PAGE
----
Germany’s Daimler has been given the green light to buy 12 percent of Chinese partner BAIC. DW discusses the move with Stefan Bratzel from the Center of Automotive Management in Bergisch Gladbach.
DW: Daimler is the first foreign car manufacturer to acquire a stake in a state-owned Chinese automaker. A milestone?
Stefan Bratzel: It certainly is. The move underscores the huge importance of the Chinese auto industry in general and its significance for the Mercedes brand in particular. And it also shows a further strengthening of relationships among large manufacturers like Daimler that goes beyond a joint venture to partial ownership.
And does the move show what can happen when companies are prepared to go beyond a joint venture?
That remains to be seen. The Chinese government set the goal long ago to shape the many smaller automakers into a few global players that can compete globally. This clearly hasn't happened yet but the Daimler move is certainly a step in the right direction.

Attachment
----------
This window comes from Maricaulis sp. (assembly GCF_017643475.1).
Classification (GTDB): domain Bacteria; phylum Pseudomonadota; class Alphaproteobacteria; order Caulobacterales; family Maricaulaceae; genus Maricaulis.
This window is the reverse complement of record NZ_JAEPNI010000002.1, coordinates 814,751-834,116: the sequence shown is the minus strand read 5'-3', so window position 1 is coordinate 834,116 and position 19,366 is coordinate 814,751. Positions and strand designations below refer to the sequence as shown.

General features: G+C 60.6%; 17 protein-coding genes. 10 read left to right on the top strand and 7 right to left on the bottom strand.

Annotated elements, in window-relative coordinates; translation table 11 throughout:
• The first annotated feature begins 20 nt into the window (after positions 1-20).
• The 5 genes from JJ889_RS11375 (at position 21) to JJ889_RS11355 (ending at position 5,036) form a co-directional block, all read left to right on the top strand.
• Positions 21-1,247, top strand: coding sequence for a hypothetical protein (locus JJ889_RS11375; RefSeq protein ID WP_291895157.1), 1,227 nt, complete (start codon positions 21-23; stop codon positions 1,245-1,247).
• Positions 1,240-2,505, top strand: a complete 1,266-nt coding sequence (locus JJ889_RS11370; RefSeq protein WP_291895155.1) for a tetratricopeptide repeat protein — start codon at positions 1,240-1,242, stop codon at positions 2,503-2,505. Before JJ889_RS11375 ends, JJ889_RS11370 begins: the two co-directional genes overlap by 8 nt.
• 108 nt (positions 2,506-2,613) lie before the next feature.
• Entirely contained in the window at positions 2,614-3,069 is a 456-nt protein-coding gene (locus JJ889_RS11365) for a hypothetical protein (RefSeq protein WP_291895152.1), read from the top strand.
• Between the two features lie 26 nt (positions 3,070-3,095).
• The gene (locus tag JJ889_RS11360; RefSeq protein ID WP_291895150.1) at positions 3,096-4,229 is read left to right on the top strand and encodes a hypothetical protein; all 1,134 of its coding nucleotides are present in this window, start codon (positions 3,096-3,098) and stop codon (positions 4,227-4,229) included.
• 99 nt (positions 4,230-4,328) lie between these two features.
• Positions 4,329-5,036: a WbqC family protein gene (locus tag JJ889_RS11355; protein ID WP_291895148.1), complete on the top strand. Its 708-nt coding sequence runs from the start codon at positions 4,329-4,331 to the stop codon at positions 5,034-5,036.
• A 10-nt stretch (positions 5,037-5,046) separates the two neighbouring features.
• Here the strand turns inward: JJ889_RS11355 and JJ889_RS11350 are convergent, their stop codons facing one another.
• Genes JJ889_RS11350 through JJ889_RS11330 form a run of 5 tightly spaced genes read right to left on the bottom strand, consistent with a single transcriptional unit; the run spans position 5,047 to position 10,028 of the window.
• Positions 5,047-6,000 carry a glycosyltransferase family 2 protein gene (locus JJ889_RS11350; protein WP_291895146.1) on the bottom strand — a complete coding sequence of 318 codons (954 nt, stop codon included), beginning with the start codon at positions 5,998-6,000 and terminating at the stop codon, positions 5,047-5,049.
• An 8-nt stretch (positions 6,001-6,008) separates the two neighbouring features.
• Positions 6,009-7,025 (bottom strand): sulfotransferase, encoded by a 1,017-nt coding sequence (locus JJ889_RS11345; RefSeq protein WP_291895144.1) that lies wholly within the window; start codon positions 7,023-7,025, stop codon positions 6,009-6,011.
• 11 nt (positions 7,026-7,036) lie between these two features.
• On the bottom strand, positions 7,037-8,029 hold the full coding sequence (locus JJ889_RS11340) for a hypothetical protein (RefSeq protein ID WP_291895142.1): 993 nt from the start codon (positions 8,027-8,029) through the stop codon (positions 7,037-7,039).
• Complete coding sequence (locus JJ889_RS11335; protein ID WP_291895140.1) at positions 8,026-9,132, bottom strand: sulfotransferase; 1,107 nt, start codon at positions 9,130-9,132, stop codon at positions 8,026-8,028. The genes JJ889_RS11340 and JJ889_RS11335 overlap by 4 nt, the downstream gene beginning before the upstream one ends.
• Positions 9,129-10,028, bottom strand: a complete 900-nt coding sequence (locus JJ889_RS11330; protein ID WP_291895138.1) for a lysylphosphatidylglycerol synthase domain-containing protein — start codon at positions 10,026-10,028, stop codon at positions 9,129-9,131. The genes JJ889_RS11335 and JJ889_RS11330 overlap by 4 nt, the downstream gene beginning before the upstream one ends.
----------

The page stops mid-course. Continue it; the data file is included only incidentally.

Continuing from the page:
Daimler has been criticized for lagging behind other German automakers such as BMW and Volkswagen that operate in China. But Daimler has had its own board of directors in China for a year. Is the company now benefiting from this move?
To a certain extent, yes. Sales have been picking up since summer. But there is no denying that Daimler has had problems in the Chinese market over the years and made many wrong decisions there. Now, however, the company appears to be getting a better handle on the market. Things are looking up.
BAIC is said not to have the best reputation in China. Many consumers there prefer to buy original Mercedes. Is that a risk for Daimler?
Definitely but it's not only the problem that BAIC has but also other Chinese brands, which are often viewed as the second or even third choice of Chinese consumers. Those who can afford it buy a vehicle from a manufacturer from the West, preferably a luxury automaker like Daimler, but also from General Motors and Volkswagen. This could change gradually following Daimler's investment, provided the company can inject its professionalism into its partner. That could be a bumpy path.